The Indonesian government has approved a plan of development for Harbour Energy’s (LON:HBR) Tuna oil and gas project that includes $3.315 billion worth of cost recovery. Significantly, Indonesia sees the development as a way to assert its sovereign rights in a maritime area also claimed by China.
Indonesia’s upstream regulator SKKMigas announced early January that Harbour’s development plan had been approved with investment costs estimated at $1.050 billion and operating costs allowed up to a limit of $2.020 billion. There is also an allowance for abandonment and site restoration costs of $147.6 million.
As the Tuna field has a high-risk profile, the government has provided several incentives to bolster the economics of the project, SKK Migas said. With an estimated production period up to 2035, the government will receive gross revenue of $1.24 billion. Harbour Energy’s gross revenue is estimated at $773 million, and is entitled to cost recovery of $3.315 billion, noted SKK Migas.
Following a successful appraisal campaign Harbour and its Russian partner Zarubezhneft are targeting final investment approval to develop the Tuna Block offshore Indonesia in 1H 2023 with first production planned in 2026.
The Tuna project looks economic to develop with a breakeven price of less than $25 per barrel of oil equivalent (boe), Harbour said previously.
Under the project proposal, dry gas will be sold to Vietnam, while liquids and condensates will be sold to market via an FPSO.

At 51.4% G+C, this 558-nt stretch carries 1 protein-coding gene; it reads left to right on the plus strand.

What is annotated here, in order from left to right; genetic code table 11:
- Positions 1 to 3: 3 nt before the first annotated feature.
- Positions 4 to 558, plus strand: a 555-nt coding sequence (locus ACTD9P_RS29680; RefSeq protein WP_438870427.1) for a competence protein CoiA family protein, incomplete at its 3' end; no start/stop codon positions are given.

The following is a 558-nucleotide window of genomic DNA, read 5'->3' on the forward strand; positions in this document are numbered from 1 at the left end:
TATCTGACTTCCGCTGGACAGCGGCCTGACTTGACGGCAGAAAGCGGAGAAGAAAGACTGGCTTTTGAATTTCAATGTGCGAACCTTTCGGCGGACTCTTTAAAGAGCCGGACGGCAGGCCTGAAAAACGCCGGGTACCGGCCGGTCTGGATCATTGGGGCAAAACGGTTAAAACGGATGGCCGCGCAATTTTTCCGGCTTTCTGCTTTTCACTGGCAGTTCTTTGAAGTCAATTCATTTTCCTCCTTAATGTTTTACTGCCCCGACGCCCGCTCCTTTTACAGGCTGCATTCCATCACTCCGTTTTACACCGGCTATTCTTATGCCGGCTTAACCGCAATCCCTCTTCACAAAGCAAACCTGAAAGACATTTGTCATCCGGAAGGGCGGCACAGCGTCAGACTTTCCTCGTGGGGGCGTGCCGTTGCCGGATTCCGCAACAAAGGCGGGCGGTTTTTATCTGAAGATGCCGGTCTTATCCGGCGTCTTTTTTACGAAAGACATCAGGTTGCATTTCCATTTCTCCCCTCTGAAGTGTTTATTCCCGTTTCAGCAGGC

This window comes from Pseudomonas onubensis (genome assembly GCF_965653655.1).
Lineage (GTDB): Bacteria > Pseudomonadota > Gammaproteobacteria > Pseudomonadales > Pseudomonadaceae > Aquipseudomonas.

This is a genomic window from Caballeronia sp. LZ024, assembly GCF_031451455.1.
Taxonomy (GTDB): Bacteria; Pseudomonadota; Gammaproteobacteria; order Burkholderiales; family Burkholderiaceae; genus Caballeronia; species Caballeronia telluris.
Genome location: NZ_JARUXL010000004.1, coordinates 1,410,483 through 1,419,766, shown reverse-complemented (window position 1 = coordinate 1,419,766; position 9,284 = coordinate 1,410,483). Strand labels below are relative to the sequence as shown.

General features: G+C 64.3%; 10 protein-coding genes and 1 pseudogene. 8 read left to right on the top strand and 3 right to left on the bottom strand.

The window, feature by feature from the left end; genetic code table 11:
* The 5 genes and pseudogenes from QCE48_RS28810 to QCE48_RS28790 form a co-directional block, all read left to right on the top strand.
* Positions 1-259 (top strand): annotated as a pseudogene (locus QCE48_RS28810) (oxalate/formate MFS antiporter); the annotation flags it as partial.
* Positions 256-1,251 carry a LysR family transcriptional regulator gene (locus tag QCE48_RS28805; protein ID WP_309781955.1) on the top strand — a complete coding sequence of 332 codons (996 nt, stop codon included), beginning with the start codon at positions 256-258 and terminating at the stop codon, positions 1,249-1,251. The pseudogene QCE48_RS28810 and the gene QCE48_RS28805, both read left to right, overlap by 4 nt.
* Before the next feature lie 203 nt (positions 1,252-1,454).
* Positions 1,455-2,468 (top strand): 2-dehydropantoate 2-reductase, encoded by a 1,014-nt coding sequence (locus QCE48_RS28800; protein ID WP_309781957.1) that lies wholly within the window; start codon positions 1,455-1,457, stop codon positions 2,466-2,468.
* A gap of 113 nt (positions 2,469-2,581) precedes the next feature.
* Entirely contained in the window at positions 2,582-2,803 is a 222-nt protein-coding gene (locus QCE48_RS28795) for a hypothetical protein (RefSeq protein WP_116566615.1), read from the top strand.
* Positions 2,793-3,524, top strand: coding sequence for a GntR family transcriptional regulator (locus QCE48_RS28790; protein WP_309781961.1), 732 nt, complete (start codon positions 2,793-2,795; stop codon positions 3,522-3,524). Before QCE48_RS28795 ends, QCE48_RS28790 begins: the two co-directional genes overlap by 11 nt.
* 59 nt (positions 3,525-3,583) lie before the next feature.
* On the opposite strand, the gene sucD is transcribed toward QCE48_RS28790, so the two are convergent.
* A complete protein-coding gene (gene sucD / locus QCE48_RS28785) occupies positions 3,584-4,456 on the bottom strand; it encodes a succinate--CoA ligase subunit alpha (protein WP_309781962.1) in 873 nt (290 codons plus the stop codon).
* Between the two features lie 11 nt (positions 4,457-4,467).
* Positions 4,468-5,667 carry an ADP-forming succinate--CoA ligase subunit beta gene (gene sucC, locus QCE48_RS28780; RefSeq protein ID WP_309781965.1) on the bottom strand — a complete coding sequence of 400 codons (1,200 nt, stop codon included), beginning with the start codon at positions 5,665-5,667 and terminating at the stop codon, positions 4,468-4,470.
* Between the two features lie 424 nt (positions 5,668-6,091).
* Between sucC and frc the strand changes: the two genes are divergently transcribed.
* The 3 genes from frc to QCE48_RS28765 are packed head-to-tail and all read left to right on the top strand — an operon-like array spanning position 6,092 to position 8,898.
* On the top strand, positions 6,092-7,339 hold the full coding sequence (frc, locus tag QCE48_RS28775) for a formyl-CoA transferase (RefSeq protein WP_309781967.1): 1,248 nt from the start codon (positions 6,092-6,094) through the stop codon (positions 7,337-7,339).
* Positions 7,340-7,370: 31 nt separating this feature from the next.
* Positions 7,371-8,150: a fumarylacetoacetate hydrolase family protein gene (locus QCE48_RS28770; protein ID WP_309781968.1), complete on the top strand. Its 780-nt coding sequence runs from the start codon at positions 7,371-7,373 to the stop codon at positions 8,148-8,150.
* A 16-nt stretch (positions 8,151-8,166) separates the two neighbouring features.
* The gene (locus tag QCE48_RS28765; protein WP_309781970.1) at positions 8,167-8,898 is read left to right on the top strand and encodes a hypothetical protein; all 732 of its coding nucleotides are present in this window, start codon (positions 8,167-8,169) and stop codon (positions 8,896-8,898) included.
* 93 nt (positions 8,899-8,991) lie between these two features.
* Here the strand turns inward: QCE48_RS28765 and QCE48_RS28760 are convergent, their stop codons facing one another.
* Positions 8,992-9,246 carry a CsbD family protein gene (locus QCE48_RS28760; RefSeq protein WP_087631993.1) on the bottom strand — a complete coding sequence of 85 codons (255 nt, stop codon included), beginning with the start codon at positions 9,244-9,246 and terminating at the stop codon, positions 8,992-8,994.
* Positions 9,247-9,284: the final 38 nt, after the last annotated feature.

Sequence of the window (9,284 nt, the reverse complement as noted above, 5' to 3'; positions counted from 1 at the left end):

Harbour Energy and Zarubezhneft are targeting development of more than 100 million boe with peak production expected at 40,000 to 50,000 barrels of oil per day (boed). Of that 55% is expected to be gas and 45% liquids.
Total capital expenditure and operating expenditure are estimated to be around $20-22/boe over the life of the project.
Harbour envisages using a new cross-border pipeline to connect the Tuna area to the existing Nam Con Son pipeline system in Vietnam. The field lies a long way from domestic market infrastructure in Indonesia, but only around 15kms from the border with Vietnam.
The development of the project will underscore Indonesia’s maritime entitlements, according to SKK Migas chairman Dwi Soetjipto.
In a statement, Dwi said there would be activity in the border area which in 2021 was a geopolitical hot spot as Chinese vessels attempted to meddle with Harbour’s drilling operations in the area.
Dwi said that the Indonesian navy will also participate in securing the upstream oil and gas project so that it becomes an affirmation of Indonesia’s sovereignty. In recent decades, energy activities in the South China Sea have been held hostage by disputes over which country has sovereign rights, with work by Vietnam, Malaysia and the Philippines in their exclusive economic zones disrupted by Chinese coast guard or marine surveillance vessels.
In 2021, Energy Voice reported that Chinese law enforcement vessels were active at Harbour Energy’s Tuna Block in the Natuna Sea within Indonesia’s exclusive economic zone (EEZ). Their presence underscored Beijing’s assertion that it has territorial rights in that area of the South China Sea.
Harbour’s drilling previously attracted the attention of Beijing as the Tuna discovery sits in an area also claimed by China through its sweeping claim to most of the South China Sea within its U-shaped ‘nine-dash line’, which is not recognised by its neighbours or internationally by the United Nations Convention on the Law of the Sea.The Tuna PSC lies about 10 nautical miles from the Indonesia-Vietnam maritime border.
Jakarta maintains there is no maritime dispute with Beijing in the South China Sea. A 2016 international arbitration court ruling in the Hague, that said most of China’s maritime claims in the South China Sea had no legal basis or validity, reinforces Indonesia’s position.